#8 – Caliper Bolts
Brake caliper bolts should also be lubricated or else their slides will create sounds if they’re dry. This scenario is less likely to occur, but it could especially if it’s a DIY job. A reputable auto repair shop will at the least lubricate the bolts and often provide brand new bolts.
#9 – Faulty Wheel Bearings
This is probably the least likely reason for having brake noises. If grinding sounds can be heard from your wheels or if you experience vibrations which alternate from loud to quiet, then you could simply have a bad wheel bearing.
In addition to the noise, you’ll likely feel vibrations in your steering wheel while driving.
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37 thoughts on “9 Causes of Grinding Noise & Vibration When Braking”
What about a growling noise coming from the floorboard side of the vacuum booster?
a squirrel stuck in the wheel bearing
I have a 2016 Lexus RX 350. Had rotors at rear resurfaced. Now when I brake going downhill or at high speed, I hear an annoying low-pitched WOW … WOW … WOW … WOW … WOW hum coming from rear that echoes up into the cabin.
Took it to dealer and service manager said it’s just bedding in and will take 500 miles or so to disappear. Well ….. it’s been 500 miles and the noise is still the same.
I’d appreciate any expert info you may have about the rotor resurfacing they did … and why I have that offensive noise. Thanks you!
Have you verified that your rotors can be resurfaced? Most rotors have a spec for minimum thickness, and some rotors may not be able to be resurfaced.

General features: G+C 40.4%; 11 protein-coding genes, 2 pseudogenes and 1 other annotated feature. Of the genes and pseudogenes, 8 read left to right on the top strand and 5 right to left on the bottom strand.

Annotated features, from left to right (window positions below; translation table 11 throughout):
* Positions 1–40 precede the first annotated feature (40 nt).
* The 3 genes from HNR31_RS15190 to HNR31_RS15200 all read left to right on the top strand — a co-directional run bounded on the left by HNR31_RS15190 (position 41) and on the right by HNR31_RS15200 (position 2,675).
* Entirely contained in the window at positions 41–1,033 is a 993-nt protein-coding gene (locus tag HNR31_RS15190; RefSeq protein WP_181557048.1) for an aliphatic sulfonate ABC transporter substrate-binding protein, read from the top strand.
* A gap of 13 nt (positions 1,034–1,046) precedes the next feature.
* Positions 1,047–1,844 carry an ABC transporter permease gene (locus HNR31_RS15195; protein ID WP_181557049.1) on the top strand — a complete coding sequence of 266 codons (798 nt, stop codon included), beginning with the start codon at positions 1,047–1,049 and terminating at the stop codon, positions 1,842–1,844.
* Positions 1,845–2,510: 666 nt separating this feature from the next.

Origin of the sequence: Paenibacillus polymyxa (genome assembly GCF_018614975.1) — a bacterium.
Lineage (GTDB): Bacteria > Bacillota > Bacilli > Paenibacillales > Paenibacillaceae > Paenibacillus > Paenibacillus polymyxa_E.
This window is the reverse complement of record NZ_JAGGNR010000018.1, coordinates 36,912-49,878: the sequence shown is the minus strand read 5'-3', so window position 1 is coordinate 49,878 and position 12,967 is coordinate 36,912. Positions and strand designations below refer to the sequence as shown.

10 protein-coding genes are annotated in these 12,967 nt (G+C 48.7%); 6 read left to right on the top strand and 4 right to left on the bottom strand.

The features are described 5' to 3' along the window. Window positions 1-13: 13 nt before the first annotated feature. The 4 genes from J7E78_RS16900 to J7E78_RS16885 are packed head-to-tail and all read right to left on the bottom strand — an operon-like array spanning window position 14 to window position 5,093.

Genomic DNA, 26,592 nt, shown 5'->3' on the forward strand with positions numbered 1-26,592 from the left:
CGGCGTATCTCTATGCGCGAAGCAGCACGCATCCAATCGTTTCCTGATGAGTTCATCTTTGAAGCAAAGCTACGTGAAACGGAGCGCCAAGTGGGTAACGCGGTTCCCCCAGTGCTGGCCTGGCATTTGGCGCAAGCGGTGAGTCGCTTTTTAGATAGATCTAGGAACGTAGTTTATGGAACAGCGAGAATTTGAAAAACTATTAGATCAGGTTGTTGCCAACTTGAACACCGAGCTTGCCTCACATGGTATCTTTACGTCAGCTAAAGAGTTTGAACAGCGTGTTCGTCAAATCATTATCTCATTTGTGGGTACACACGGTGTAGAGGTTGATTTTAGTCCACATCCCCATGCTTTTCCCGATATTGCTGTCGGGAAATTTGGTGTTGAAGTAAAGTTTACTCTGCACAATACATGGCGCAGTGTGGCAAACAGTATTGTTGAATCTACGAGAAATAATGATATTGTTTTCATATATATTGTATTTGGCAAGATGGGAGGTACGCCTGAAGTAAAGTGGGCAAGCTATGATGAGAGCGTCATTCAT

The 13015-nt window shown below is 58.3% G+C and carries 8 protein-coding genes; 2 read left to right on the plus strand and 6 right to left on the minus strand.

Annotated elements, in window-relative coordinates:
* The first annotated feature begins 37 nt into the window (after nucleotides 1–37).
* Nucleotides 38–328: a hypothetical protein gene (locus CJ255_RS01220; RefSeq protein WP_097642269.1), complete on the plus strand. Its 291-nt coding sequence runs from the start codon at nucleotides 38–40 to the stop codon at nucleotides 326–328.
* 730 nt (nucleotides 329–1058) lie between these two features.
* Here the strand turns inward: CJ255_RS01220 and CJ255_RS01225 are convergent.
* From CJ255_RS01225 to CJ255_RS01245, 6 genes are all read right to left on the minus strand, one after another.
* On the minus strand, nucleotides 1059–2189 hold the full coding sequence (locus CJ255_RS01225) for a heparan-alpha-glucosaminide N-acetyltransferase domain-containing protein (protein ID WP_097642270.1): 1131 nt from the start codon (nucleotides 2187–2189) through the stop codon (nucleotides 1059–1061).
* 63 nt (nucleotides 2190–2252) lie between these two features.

While I can’t necessarily give you expert info about the rotor resurfacing process, I can tell you the basics of what they did to the rotors and how brakes are typically bedded. When you resurface a rotor (also called “turning” rotors), you are removing material from the surface so they are more flat. This prevents the excessive runout that causes that “warped” feeling when you apply the brakes and the pedal pulses.
The bedding process for brakes is different with every pad, but typically it involves repeated hard stops to transfer an even layer of pad material to the rotors. It’s possible the brakes weren’t bedded in properly, and this left an uneven layer of pad material on the rotors that is giving you that low-pitched “wow” sound.
I have a Volvo S90 that made a nasty scraping noise just as I pulled into my street yesterday. I assumed some trim had come loose and was hitting a tyre or the road but couldn’t see anything.
Once I put it in reverse and gave it a bit of stick the noise disappeared going forwards.
My assumption is that a stone got into somewhere it shouldn’t have as I’d just gone over a bit of road being resurfaced.
Yeah, it might have been the splash guard, a mud flap, a fender liner, the bumper, or something like that. I’d make sure nothing is loose under there. You might even be able to spot some subtle scrape marks in the plastic if that’s what was rubbing. If everything checks out and feels fine driving, don’t worry about it too much.